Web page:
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Print version ISSN 0034-7094
Rev. Bras. Anestesiol. vol.57 no.1 Campinas Jan./Feb. 2007
Anesthesia for endoscopic ventriculostomy for the treatment of hydrocephalus. Case report*
Anestesia para ventriculostomía por vía endoscópica para tratamiento de hidrocefalia. Relato de casos
Friederike Wolff ValadaresI; Michelle Nacur Lorentz, TSAII; Eliana G. HeydenIII; José Aloysio Costa Val FilhoIV
do Biocor Instituto; Doutora em Medicina pela Universidade de Aachen, Alemanha
IIAnestesiologista do Biocor Instituto
IIICoordenadora do Serviço de Anestesiologia do Biocor Instituto; Anestesiologista do Hospital da UNIMED
IVCoordenador do Serviço de Neurocirurgia Pediátrica do Biocor Instituto
OBJECTIVES: Endoscopic third ventriculostomy is becoming routine among neurosurgical
pediatric procedures. However, reports on anesthesia for children undergoing
such procedures are rare. The aim of this series of cases was to demonstrate
the precautions that should be taken and efficacy of the method used.
CASE REPORT: Thirty-eight children younger than 2 years, who underwent neuroendoscopic third ventriculostomy for the treatment of obstructive hydrocephalus from 1999 to 2004 at the Biocor Instituto were evaluated retrospectively. The diagnosis, comorbidities, age, weight, anesthetic technique, monitoring, and intra- and postoperative complications were evaluated. Patients, ages 1 week to 20 months, presented obstructive hydrocephalus secondary to compression of the aqueduct of different etiologies. In thirty-five children anesthesia was induced by inhalational anesthetics and in 3 by intravenous anesthetics. Thirty-four patients were monitored with electrocardiogram, pulse oxymeter, capnograph, and esophageal thermometer, while in 4 children it included also continuous invasive blood pressure monitoring. Fifteen patients had balanced maintenance anesthesia with fentanyl and isoflurane, and 23 children received inhalational isoflurane. Thirty-five children were extubated after the procedure in the surgical room and three in the ICU. Six patients were transferred to the ICU after extubation. The following complications were observed: intraoperative cardiac arrhythmias without hemodynamic repercussions (6 cases); two patients presented intraoperative bleeding, but in only one the placement of an external derivation was necessary. The postoperative complications included: vomiting (6), fever (4), seizures (2), laryngeal spasm (1), and stridor (1).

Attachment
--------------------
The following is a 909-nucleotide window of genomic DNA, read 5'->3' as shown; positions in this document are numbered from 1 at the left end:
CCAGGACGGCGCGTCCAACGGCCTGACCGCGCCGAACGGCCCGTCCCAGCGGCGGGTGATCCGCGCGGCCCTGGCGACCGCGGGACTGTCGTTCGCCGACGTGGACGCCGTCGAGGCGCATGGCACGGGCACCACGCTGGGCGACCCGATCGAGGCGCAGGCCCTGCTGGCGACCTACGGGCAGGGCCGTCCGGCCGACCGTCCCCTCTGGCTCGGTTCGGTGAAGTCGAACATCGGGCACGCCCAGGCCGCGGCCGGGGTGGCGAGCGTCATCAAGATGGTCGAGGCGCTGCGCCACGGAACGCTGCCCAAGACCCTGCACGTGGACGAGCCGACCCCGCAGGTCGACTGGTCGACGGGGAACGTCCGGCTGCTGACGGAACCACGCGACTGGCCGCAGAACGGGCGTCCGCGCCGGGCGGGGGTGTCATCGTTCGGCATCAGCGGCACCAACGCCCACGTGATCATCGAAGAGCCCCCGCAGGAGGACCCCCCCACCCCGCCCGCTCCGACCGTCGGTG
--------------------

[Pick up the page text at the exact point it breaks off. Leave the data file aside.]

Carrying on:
CONCLUSIONS: Third ventriculostomy has a low incidence of complications, even in patients younger than 24 months, as long as proper anesthetic and surgical procedures are used.
Key Words: ANESTHESIA, Pediatric; DISEASES, congenital: hidrocephalus; SURGERY, Neurosurgery: ventriculostomy.
Y OBJETIVOS: La tercero-ventriculostomía endoscópica se está
convirtiendo en un procedimiento de rutina entre las intervenciones neuroquirúrgicas
en niños. Sin embargo, relatos sobre anestesia para niños sometidos
a esos procedimientos son escasos todavía. El objetivo de esta serie
de casos fue demostrar los cuidados y la eficacia del método empleado.
RELATO DE LOS CASOS: Se evaluaron retrospectivamente 38 niños por debajo de 2 años de edad que se sometieron a la tercero-ventriculostomía neuroendoscópica para tratamiento de hidrocefalia obstructiva en el período de 1999 a 2004 en el Biocor Instituto. Se estudiaron el diagnóstico, comorbidades, edad, peso, técnica anestésica, monitorización y las complicaciones intra y postoperatorias. Todos los pacientes, entre 1 semana y 20 meses, presentaban hidrocefalia obstructiva por compresión del acueducto de etiología variada. La inducción anestésica en 35 niños fue por inhalación y por vía venosa en 3 de ellos. La monitorización de 34 pacientes fue con electrocardiograma, oxímetro de pulso, capnógrafo y termómetro esofágico, siendo 4 niños monitorizados con presión arterial invasiva continua. El mantenimiento de la anestesia en 15 pacientes fue balanceada con fentanil e isoflurano y en otros 23 pacientes inhalatoria con isoflurano. Treinta y cinco niños fueron extubados después del procedimiento en la sala quirúrgica y otros tres en el CTI. Seis pacientes fueron llevados al CTI después de la extubación. Complicaciones observadas: arritmias cardíacas sin repercusión hemodinámica en el intraoperatorio (6 casos). de los pacientes presentaron sangramiento intraoperatorio, pero solamente uno de ellos necesitó implante de derivación ventricular externa. Las complicaciones en el postoperatorio fueron: vómito (6), picos de fiebre (4) convulsione (2), laringoespasmo (1) y estridor laríngeo (1).